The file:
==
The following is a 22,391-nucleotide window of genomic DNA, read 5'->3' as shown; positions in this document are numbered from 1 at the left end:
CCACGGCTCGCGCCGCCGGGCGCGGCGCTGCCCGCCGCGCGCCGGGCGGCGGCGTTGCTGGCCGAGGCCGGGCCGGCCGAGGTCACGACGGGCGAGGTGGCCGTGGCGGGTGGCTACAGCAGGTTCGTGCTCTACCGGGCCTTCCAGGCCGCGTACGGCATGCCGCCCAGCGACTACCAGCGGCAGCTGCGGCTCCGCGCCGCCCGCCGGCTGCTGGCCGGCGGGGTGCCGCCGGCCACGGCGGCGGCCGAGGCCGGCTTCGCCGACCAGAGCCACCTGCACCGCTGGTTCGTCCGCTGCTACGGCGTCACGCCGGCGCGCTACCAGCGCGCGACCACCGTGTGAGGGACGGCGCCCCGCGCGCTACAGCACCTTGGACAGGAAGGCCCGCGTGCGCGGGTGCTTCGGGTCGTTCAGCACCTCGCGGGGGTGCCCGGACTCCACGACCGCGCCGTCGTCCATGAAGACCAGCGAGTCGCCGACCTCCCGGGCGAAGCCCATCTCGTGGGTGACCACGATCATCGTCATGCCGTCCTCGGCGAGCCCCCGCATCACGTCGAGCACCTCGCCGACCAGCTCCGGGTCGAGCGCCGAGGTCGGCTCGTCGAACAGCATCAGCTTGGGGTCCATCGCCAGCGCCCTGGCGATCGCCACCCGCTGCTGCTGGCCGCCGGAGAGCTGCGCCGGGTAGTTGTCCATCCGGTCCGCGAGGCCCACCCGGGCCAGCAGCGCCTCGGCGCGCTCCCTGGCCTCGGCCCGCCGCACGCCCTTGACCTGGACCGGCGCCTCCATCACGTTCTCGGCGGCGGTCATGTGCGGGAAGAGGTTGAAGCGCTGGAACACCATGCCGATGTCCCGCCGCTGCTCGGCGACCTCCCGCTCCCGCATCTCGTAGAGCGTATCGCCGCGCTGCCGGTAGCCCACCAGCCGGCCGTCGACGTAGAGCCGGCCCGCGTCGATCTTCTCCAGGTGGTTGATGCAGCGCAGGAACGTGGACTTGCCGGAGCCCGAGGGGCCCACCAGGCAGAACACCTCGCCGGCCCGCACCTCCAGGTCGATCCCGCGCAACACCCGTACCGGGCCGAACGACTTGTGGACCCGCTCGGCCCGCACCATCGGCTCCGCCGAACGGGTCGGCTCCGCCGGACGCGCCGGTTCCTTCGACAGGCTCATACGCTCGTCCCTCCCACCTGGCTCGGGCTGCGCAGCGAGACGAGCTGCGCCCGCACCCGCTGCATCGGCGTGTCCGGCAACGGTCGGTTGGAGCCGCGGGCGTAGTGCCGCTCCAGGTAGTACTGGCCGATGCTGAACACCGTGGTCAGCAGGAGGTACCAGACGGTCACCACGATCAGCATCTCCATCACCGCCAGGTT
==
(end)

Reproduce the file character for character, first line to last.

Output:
The following is a 22,391-nucleotide window of genomic DNA, read 5'->3' as shown; positions in this document are numbered from 1 at the left end:
CCACGGCTCGCGCCGCCGGGCGCGGCGCTGCCCGCCGCGCGCCGGGCGGCGGCGTTGCTGGCCGAGGCCGGGCCGGCCGAGGTCACGACGGGCGAGGTGGCCGTGGCGGGTGGCTACAGCAGGTTCGTGCTCTACCGGGCCTTCCAGGCCGCGTACGGCATGCCGCCCAGCGACTACCAGCGGCAGCTGCGGCTCCGCGCCGCCCGCCGGCTGCTGGCCGGCGGGGTGCCGCCGGCCACGGCGGCGGCCGAGGCCGGCTTCGCCGACCAGAGCCACCTGCACCGCTGGTTCGTCCGCTGCTACGGCGTCACGCCGGCGCGCTACCAGCGCGCGACCACCGTGTGAGGGACGGCGCCCCGCGCGCTACAGCACCTTGGACAGGAAGGCCCGCGTGCGCGGGTGCTTCGGGTCGTTCAGCACCTCGCGGGGGTGCCCGGACTCCACGACCGCGCCGTCGTCCATGAAGACCAGCGAGTCGCCGACCTCCCGGGCGAAGCCCATCTCGTGGGTGACCACGATCATCGTCATGCCGTCCTCGGCGAGCCCCCGCATCACGTCGAGCACCTCGCCGACCAGCTCCGGGTCGAGCGCCGAGGTCGGCTCGTCGAACAGCATCAGCTTGGGGTCCATCGCCAGCGCCCTGGCGATCGCCACCCGCTGCTGCTGGCCGCCGGAGAGCTGCGCCGGGTAGTTGTCCATCCGGTCCGCGAGGCCCACCCGGGCCAGCAGCGCCTCGGCGCGCTCCCTGGCCTCGGCCCGCCGCACGCCCTTGACCTGGACCGGCGCCTCCATCACGTTCTCGGCGGCGGTCATGTGCGGGAAGAGGTTGAAGCGCTGGAACACCATGCCGATGTCCCGCCGCTGCTCGGCGACCTCCCGCTCCCGCATCTCGTAGAGCGTATCGCCGCGCTGCCGGTAGCCCACCAGCCGGCCGTCGACGTAGAGCCGGCCCGCGTCGATCTTCTCCAGGTGGTTGATGCAGCGCAGGAACGTGGACTTGCCGGAGCCCGAGGGGCCCACCAGGCAGAACACCTCGCCGGCCCGCACCTCCAGGTCGATCCCGCGCAACACCCGTACCGGGCCGAACGACTTGTGGACCCGCTCGGCCCGCACCATCGGCTCCGCCGAACGGGTCGGCTCCGCCGGACGCGCCGGTTCCTTCGACAGGCTCATACGCTCGTCCCTCCCACCTGGCTCGGGCTGCGCAGCGAGACGAGCTGCGCCCGCACCCGCTGCATCGGCGTGTCCGGCAACGGTCGGTTGGAGCCGCGGGCGTAGTGCCGCTCCAGGTAGTACTGGCCGATGCTGAACACCGTGGTCAGCAGGAGGTACCAGACGGTCACCACGATCAGCATCTCCATCACCGCCAGGTT